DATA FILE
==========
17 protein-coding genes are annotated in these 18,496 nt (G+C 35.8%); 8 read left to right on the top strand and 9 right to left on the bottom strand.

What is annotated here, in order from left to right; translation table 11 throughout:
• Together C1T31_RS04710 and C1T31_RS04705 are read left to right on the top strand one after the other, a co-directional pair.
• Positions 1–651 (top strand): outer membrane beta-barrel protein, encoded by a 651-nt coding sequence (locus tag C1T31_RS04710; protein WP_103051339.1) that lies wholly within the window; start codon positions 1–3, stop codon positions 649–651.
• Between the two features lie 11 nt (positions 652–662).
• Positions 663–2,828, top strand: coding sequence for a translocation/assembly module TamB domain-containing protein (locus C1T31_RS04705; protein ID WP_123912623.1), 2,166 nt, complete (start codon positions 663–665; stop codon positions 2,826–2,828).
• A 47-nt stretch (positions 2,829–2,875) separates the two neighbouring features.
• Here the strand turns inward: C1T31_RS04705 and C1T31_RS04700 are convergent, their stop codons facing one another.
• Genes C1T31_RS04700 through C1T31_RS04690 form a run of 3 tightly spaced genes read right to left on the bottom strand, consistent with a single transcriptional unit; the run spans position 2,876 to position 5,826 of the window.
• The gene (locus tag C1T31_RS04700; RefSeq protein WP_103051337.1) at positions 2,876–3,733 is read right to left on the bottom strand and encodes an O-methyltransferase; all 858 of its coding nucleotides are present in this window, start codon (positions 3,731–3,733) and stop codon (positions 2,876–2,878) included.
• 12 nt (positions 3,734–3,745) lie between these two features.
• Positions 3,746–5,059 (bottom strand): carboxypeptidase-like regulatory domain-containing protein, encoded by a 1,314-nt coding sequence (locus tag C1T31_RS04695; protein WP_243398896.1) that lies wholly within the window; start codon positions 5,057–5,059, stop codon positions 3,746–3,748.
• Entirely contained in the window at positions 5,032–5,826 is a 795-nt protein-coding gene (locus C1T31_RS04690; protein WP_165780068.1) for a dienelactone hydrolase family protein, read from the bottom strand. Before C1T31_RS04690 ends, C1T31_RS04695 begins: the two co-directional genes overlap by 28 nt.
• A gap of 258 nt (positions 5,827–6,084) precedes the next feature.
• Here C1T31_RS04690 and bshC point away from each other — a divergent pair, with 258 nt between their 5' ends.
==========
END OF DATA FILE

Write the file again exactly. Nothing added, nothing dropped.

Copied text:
17 protein-coding genes are annotated in these 18,496 nt (G+C 35.8%); 8 read left to right on the top strand and 9 right to left on the bottom strand.

What is annotated here, in order from left to right; translation table 11 throughout:
• Together C1T31_RS04710 and C1T31_RS04705 are read left to right on the top strand one after the other, a co-directional pair.
• Positions 1–651 (top strand): outer membrane beta-barrel protein, encoded by a 651-nt coding sequence (locus tag C1T31_RS04710; protein WP_103051339.1) that lies wholly within the window; start codon positions 1–3, stop codon positions 649–651.
• Between the two features lie 11 nt (positions 652–662).
• Positions 663–2,828, top strand: coding sequence for a translocation/assembly module TamB domain-containing protein (locus C1T31_RS04705; protein ID WP_123912623.1), 2,166 nt, complete (start codon positions 663–665; stop codon positions 2,826–2,828).
• A 47-nt stretch (positions 2,829–2,875) separates the two neighbouring features.
• Here the strand turns inward: C1T31_RS04705 and C1T31_RS04700 are convergent, their stop codons facing one another.
• Genes C1T31_RS04700 through C1T31_RS04690 form a run of 3 tightly spaced genes read right to left on the bottom strand, consistent with a single transcriptional unit; the run spans position 2,876 to position 5,826 of the window.
• The gene (locus tag C1T31_RS04700; RefSeq protein WP_103051337.1) at positions 2,876–3,733 is read right to left on the bottom strand and encodes an O-methyltransferase; all 858 of its coding nucleotides are present in this window, start codon (positions 3,731–3,733) and stop codon (positions 2,876–2,878) included.
• 12 nt (positions 3,734–3,745) lie between these two features.
• Positions 3,746–5,059 (bottom strand): carboxypeptidase-like regulatory domain-containing protein, encoded by a 1,314-nt coding sequence (locus tag C1T31_RS04695; protein WP_243398896.1) that lies wholly within the window; start codon positions 5,057–5,059, stop codon positions 3,746–3,748.
• Entirely contained in the window at positions 5,032–5,826 is a 795-nt protein-coding gene (locus C1T31_RS04690; protein WP_165780068.1) for a dienelactone hydrolase family protein, read from the bottom strand. Before C1T31_RS04690 ends, C1T31_RS04695 begins: the two co-directional genes overlap by 28 nt.
• A gap of 258 nt (positions 5,827–6,084) precedes the next feature.
• Here C1T31_RS04690 and bshC point away from each other — a divergent pair, with 258 nt between their 5' ends.